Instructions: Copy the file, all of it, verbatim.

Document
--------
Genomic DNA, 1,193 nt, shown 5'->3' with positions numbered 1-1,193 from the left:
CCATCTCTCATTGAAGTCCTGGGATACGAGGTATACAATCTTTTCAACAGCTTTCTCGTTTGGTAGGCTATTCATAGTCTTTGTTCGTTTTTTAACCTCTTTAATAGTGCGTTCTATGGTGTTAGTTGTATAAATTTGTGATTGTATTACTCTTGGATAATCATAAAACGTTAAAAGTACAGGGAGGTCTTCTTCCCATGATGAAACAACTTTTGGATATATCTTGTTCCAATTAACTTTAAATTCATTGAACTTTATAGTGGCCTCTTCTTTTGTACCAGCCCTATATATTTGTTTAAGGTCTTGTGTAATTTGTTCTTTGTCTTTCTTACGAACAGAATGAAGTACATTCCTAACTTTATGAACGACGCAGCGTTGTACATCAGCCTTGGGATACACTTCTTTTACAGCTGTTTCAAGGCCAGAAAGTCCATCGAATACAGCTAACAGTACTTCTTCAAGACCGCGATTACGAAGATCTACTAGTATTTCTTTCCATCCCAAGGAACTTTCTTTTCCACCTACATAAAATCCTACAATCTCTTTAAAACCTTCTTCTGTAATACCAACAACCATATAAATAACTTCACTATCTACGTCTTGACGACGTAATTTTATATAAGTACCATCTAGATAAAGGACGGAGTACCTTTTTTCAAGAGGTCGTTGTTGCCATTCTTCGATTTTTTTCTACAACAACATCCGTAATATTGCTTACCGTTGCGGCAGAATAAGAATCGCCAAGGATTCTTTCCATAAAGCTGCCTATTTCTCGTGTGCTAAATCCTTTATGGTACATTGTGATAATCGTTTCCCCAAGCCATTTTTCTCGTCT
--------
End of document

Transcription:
Genomic DNA, 1,193 nt, shown 5'->3' with positions numbered 1-1,193 from the left:
CCATCTCTCATTGAAGTCCTGGGATACGAGGTATACAATCTTTTCAACAGCTTTCTCGTTTGGTAGGCTATTCATAGTCTTTGTTCGTTTTTTAACCTCTTTAATAGTGCGTTCTATGGTGTTAGTTGTATAAATTTGTGATTGTATTACTCTTGGATAATCATAAAACGTTAAAAGTACAGGGAGGTCTTCTTCCCATGATGAAACAACTTTTGGATATATCTTGTTCCAATTAACTTTAAATTCATTGAACTTTATAGTGGCCTCTTCTTTTGTACCAGCCCTATATATTTGTTTAAGGTCTTGTGTAATTTGTTCTTTGTCTTTCTTACGAACAGAATGAAGTACATTCCTAACTTTATGAACGACGCAGCGTTGTACATCAGCCTTGGGATACACTTCTTTTACAGCTGTTTCAAGGCCAGAAAGTCCATCGAATACAGCTAACAGTACTTCTTCAAGACCGCGATTACGAAGATCTACTAGTATTTCTTTCCATCCCAAGGAACTTTCTTTTCCACCTACATAAAATCCTACAATCTCTTTAAAACCTTCTTCTGTAATACCAACAACCATATAAATAACTTCACTATCTACGTCTTGACGACGTAATTTTATATAAGTACCATCTAGATAAAGGACGGAGTACCTTTTTTCAAGAGGTCGTTGTTGCCATTCTTCGATTTTTTTCTACAACAACATCCGTAATATTGCTTACCGTTGCGGCAGAATAAGAATCGCCAAGGATTCTTTCCATAAAGCTGCCTATTTCTCGTGTGCTAAATCCTTTATGGTACATTGTGATAATCGTTTCCCCAAGCCATTTTTCTCGTCT